In order to cover your bases, you'll want to develop and keep track of a thorough search strategy that includes:
Databases and indexes
Reference lists (from existing systematic reviews & studies chosen for inclusion)
Key academic journals
Contacting authors, organizations, conferences
Grey literature sources (not controlled by commercial publishers), which may include preprints, dissertations, registered trials, conference proceedings, and periodicals.
You will likely conduct three main types of searching during this process:
You'll typically start with scoping or exploratory searches. This includes searching for existing reviews and getting a rough idea of the scope of the literature. Note that you don't necessarily need to read the full text of all the literature you find at this stage; scanning abstracts will likely give you a sense of a study's scope, methods, and findings. Exploratory searching is also a way for you to test your search strategy and individual terms before conducting the systematic search. Exploratory searching should guide you in developing your research question and eligibility criteria as well as developing your search strategy. We highly recommend reaching out to a librarian for help with exploratory searching.
The systematic search is what you will document in the methods section of your paper. Once you have finalized your search strategy, you will conduct that exact search in each of your chosen databases individually. Most rigorous guidelines expect you to document your search, the number of search results per database, and the date on which the search was conducted.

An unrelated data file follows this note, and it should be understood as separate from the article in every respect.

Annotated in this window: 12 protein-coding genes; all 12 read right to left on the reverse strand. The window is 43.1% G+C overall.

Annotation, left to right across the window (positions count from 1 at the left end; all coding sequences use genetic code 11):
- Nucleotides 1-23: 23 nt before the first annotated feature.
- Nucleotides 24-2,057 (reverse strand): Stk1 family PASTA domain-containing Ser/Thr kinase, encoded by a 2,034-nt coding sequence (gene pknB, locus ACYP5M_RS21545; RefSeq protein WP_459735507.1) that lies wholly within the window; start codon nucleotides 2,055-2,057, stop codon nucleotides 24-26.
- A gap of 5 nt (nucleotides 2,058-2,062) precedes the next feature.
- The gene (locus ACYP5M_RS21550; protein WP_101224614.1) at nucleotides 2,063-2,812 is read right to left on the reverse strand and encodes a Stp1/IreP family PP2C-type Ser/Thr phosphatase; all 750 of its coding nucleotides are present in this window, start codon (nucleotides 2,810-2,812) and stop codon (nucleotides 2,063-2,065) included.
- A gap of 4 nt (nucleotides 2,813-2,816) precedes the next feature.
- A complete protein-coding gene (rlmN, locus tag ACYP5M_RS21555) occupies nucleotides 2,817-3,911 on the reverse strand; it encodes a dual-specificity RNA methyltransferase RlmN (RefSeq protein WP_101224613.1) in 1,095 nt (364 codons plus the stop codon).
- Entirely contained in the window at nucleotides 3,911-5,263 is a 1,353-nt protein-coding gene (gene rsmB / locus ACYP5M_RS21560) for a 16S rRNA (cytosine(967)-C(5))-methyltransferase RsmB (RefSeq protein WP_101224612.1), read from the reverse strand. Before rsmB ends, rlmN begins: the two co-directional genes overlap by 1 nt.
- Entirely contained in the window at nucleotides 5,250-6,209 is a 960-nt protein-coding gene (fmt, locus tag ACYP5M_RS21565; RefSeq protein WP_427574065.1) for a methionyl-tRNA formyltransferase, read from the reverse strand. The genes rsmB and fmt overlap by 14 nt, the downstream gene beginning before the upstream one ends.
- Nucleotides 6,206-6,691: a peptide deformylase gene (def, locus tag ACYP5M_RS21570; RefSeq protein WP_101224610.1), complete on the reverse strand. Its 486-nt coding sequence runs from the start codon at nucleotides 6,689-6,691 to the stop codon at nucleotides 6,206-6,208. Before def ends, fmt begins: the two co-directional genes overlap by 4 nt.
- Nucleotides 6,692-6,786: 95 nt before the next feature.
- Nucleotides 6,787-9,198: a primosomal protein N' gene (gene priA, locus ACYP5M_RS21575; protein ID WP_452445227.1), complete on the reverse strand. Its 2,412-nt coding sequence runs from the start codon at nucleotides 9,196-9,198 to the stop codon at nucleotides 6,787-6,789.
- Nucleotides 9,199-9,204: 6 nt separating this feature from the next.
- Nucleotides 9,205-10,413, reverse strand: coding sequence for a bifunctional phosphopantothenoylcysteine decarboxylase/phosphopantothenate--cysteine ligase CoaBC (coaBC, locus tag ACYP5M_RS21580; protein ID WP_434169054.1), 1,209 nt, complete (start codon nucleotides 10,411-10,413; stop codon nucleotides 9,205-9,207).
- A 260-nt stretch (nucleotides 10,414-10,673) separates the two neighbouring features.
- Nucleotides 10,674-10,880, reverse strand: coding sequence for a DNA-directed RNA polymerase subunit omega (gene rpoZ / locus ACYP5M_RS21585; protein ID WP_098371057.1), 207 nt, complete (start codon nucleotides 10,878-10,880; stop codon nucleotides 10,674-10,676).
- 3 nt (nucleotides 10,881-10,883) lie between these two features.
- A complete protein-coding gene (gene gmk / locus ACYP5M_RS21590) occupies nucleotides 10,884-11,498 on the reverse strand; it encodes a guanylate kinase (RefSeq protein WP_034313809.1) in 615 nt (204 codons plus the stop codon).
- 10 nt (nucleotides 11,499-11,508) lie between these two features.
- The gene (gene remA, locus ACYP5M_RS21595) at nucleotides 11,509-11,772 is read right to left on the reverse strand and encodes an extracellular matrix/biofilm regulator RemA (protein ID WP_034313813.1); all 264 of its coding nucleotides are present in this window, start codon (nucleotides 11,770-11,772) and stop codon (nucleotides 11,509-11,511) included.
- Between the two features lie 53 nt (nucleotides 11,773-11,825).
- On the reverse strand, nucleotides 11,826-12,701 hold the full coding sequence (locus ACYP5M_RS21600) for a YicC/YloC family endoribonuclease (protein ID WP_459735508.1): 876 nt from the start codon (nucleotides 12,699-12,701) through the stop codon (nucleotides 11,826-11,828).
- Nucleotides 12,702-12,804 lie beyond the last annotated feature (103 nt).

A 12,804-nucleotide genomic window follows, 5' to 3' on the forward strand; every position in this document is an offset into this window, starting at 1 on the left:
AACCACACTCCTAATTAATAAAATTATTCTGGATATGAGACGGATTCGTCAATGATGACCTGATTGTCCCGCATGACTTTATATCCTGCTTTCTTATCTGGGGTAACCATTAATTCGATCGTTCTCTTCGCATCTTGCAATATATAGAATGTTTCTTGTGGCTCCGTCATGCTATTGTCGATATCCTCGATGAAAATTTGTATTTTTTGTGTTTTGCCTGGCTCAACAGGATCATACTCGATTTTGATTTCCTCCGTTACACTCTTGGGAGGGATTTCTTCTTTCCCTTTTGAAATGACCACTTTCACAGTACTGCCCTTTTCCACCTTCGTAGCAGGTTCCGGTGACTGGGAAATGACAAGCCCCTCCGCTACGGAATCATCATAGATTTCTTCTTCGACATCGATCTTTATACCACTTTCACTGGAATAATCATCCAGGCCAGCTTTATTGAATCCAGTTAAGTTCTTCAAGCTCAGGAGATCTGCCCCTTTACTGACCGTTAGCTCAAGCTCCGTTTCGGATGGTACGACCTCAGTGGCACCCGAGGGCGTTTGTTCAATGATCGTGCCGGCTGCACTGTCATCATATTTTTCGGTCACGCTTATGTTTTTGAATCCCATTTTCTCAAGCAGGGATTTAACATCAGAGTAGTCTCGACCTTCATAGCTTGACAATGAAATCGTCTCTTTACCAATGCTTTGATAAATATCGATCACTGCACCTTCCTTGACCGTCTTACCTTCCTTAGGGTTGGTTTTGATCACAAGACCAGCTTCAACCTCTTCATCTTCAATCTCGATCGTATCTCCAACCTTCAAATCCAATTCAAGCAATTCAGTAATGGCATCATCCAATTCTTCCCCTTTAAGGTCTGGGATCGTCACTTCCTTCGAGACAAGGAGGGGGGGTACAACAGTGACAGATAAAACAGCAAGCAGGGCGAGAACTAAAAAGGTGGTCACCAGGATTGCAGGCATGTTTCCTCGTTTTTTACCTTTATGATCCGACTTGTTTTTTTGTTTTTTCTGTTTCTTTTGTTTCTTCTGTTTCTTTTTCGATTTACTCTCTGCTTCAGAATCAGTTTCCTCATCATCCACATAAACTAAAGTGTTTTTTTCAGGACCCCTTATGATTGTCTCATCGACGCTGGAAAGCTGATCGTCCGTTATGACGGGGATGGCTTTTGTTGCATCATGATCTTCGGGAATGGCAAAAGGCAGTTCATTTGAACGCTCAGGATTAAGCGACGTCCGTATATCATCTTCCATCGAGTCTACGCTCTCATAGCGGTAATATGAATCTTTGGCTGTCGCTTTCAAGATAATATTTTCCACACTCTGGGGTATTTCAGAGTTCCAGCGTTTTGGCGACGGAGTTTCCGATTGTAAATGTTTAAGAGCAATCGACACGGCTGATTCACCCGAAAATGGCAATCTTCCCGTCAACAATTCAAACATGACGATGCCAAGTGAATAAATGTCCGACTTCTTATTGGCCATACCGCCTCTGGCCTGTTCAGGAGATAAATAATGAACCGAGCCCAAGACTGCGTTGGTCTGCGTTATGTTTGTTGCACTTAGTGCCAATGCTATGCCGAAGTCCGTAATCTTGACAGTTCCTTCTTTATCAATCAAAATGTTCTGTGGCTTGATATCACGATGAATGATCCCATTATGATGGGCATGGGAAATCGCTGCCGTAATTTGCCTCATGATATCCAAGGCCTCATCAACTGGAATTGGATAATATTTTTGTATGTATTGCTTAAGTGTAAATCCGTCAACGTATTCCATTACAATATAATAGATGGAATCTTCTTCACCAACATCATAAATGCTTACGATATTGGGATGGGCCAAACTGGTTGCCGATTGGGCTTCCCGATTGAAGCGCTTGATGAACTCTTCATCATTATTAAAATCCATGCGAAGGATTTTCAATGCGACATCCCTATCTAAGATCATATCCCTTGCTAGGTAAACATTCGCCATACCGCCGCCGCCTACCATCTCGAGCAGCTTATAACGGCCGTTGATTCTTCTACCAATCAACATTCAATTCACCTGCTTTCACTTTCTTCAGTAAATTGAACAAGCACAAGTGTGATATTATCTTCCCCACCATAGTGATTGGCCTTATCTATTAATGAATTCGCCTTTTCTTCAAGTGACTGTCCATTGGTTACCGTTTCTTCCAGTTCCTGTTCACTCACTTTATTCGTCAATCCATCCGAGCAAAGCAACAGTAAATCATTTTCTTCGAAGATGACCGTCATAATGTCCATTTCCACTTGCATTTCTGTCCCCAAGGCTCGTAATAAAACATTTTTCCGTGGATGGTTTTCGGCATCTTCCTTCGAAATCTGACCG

Hand or supplementary searching is intended to catch relevant articles that may be missed in your systematic search and will occur concurrently with exploratory and systematic searching as well as through the screening stage. This type of search includes directly searching highly relevant journals that may not be indexed in your chosen databases, as well as recently published articles in journals that are indexed but may not show up in the databases yet. It also includes looking at research that does not appear in academic journals, like clinical trials, dissertations, and other grey literature. Once you have determined the articles you will use in your review, you should comb through their reference lists to pick up any citations your own searches may have missed.
Best practice for systematic searching recommends searching at least 3 databases including one that is multi-disciplinary.
To help you determine which databases will be best bets for your research questions, you can ask a librarian, but you'll also want to look at existing reviews that ask similar questions to your research question and likely you will want to use a similar list of databases to the ones they report.
View the videos below to learn how to find relevant databases in Spalding's collection.
This guide was adapted from Systematic Reviews by University of Texas Libraries (https://guides.lib.utexas.edu/systematicreviews) which is licensed under a Creative Commons Attribution-NonCommercial 2.0 Generic License.